Chevy Monte Carlo Flame Paint - Up In Flames

Project True Sstreet Gets Some Color-Then Goes Up In Flames

Dan Ryder May 1, 2008 0 Comment(s)
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Don't be alarmed; Project True SStreet has not actually caught fire (at least not yet). Last month we introduced the once-ignored G-body to the diverse crowd of valued SUPER CHEVY readers. While some think the mid-'80s Monte Carlo is good for nothing more than a battle at the local demolition derby or being cut up for use on the roundy-round track, we are out to prove otherwise. These '80s G-bodies deserve love and respect, plus they're stylish, rear-wheel-drive, and fairly affordable. What's not to like?

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Once the Monte had three generous coats of primer/sealer applied, Anthony gave it an extensive visual inspection to check for any imperfections that would require last-minute attention. Once all is considered to be 100 percent, the wet-sanding procedure can begin. At first, the entire car was wet-sanded with 400-grit, followed by 600-grit for finishing.

We've recently received a few e-mails from the SUPER CHEVY faithful claiming that it's difficult to find parts for these beasts. Sure, parts are not as readily available as those for the F-bodies or box Novas of yore, but seek and ye shall find. Sometimes you have no other option than to hit the local boneyard or swap meet to aid in the resurrection of a project. Many enthusiasts get more satisfaction out of refurbishing an older, soon-to-be-thrown-out component rather than placing a phone call and having one delivered to the front door within days. Not to preach about what's right or wrong, but everybody has his own preference.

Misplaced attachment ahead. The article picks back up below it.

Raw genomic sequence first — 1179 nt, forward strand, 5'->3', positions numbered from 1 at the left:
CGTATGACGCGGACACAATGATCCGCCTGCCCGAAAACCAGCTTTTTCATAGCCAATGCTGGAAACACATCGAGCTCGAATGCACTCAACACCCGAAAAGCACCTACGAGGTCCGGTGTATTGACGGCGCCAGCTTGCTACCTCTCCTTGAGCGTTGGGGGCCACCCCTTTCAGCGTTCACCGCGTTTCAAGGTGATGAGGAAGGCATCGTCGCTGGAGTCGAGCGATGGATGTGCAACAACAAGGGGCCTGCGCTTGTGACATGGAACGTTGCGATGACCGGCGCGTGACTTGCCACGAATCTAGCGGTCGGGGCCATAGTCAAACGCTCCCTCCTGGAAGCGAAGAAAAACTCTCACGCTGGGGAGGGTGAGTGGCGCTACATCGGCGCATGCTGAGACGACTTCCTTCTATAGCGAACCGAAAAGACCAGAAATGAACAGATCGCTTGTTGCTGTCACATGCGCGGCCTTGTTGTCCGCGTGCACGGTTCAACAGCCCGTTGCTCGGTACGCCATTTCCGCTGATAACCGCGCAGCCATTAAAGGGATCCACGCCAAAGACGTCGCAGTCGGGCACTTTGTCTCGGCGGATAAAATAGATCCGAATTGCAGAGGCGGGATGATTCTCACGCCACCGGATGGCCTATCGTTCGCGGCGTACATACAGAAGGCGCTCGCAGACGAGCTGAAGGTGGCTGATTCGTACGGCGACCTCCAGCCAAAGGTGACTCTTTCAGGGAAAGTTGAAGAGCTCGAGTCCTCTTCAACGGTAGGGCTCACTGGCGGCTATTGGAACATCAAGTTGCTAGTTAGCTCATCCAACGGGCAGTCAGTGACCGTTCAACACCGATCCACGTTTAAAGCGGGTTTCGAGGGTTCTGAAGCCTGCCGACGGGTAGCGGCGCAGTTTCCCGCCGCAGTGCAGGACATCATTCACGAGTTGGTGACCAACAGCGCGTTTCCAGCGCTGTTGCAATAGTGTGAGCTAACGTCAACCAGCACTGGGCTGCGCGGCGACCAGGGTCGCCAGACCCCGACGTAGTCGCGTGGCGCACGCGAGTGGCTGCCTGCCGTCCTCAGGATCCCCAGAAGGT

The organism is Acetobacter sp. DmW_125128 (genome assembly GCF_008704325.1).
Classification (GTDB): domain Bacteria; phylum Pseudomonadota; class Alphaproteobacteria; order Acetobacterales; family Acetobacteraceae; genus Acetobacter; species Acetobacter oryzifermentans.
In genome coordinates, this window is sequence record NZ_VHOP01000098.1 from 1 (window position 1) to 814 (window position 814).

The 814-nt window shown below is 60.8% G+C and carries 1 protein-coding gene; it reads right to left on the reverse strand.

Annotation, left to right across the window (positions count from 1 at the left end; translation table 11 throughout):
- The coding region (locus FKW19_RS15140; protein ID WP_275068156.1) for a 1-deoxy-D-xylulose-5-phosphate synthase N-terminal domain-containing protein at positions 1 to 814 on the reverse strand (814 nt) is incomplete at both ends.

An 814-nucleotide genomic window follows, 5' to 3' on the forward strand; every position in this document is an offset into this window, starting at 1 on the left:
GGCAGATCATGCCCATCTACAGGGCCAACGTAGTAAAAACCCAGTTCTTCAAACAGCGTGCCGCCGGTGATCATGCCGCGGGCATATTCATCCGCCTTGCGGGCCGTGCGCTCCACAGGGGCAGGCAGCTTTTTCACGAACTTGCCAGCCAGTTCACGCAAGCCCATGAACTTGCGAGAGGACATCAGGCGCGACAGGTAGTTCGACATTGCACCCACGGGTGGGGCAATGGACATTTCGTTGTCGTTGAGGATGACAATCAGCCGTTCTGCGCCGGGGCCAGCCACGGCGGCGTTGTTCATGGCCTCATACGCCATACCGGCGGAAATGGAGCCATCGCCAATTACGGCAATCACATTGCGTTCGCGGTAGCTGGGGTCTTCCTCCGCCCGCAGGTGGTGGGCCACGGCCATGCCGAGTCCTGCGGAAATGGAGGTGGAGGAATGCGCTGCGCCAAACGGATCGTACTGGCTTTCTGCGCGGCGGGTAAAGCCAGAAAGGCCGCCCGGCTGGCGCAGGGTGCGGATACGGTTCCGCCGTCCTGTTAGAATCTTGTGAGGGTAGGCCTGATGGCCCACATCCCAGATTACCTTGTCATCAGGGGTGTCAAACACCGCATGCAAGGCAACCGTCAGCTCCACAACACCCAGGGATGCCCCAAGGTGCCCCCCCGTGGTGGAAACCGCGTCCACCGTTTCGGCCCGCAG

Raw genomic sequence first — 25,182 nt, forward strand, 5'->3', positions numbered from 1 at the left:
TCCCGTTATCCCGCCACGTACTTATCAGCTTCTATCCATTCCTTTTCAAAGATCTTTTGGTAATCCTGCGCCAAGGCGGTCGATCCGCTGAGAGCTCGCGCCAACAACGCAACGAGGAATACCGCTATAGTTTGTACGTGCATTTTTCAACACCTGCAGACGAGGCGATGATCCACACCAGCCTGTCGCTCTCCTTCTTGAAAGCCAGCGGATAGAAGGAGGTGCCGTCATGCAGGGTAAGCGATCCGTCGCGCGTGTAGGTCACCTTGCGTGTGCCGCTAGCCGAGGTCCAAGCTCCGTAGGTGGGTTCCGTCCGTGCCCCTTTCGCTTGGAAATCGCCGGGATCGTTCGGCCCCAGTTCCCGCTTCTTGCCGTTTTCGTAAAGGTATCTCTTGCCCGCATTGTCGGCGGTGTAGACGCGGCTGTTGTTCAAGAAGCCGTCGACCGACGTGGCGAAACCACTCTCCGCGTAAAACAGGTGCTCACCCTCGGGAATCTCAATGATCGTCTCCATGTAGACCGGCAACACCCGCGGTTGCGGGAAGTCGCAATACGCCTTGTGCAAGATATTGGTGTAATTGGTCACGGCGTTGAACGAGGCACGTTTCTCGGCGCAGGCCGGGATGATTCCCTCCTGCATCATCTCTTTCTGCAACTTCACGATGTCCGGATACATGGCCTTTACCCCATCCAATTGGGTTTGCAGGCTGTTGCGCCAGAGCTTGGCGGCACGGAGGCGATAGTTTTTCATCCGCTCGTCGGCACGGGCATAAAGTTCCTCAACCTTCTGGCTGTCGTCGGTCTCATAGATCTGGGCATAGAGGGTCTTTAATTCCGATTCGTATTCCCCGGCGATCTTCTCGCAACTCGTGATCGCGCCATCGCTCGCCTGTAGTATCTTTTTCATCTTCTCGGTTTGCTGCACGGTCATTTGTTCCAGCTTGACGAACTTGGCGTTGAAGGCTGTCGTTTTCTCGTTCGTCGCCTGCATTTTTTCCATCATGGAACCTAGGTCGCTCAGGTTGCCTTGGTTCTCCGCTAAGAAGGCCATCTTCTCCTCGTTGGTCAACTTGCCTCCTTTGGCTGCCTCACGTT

In the last issue, we stripped down our G-body, ridding it of the stock hood, side mirrors, bumpers, as well as other miscellaneous items, clearing the way for bodywork to begin. While Project True SStreet was not in the best condition (spending the majority of its life outside in the ever-changing climates of the Northeast), it was in decent condition, with only minor blemishes of surface rust, as well as slightly more advanced rot around the rear wheel opening. Anthony's Auto Body in Shrewsbury, New Jersey, stepped in and brought the G-body back to form.

After placing a few phone calls, we obtained a new front bumper cover, air deflector, and fender extensions from Original Parts Group in Huntington Beach, California, as well as a new steel cowl induction hood from Year One in Braselton, Georgia. As previously mentioned, there is not much available through the aftermarket for these cars, but we did find these components relatively easily. We're optimistic that the more popular the G-body becomes, the more products will become available.

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Pictured is the sandpaper along with the stiff foam pad used to block out the car. The foam pad and water aid against distortion while sanding.

As our buildsheet lengthens, we'll introduce our readers to a plethora of manufacturers that will aid in the beautification, performance, and handling of Project True SStreet. As of right now, we are sticking to our guns by building a small-block 406 with a blow-through Procharger. Key players that have recently committed to the project include Chris Alston's Chassisworks, Strange Engineering, Lunati, Dart, and AFR, to name a few. Keep fixated on our latest Bow Tie project, as we will provide key information on how to build your own killer street/strip Chevy.

Part 2 of Project True SStreet brought us back to Anthony's Auto Body to put the finishing touches on the Monte's carcass. Certified body technician Anthony Guerriero went through a series of wet-sanding procedures before rolling True SStreet back into the spray booth to add a splash of color.

Sources

Year One, Inc.
Tucker, GA 30085
(800) Year-One
www.yearone.com/
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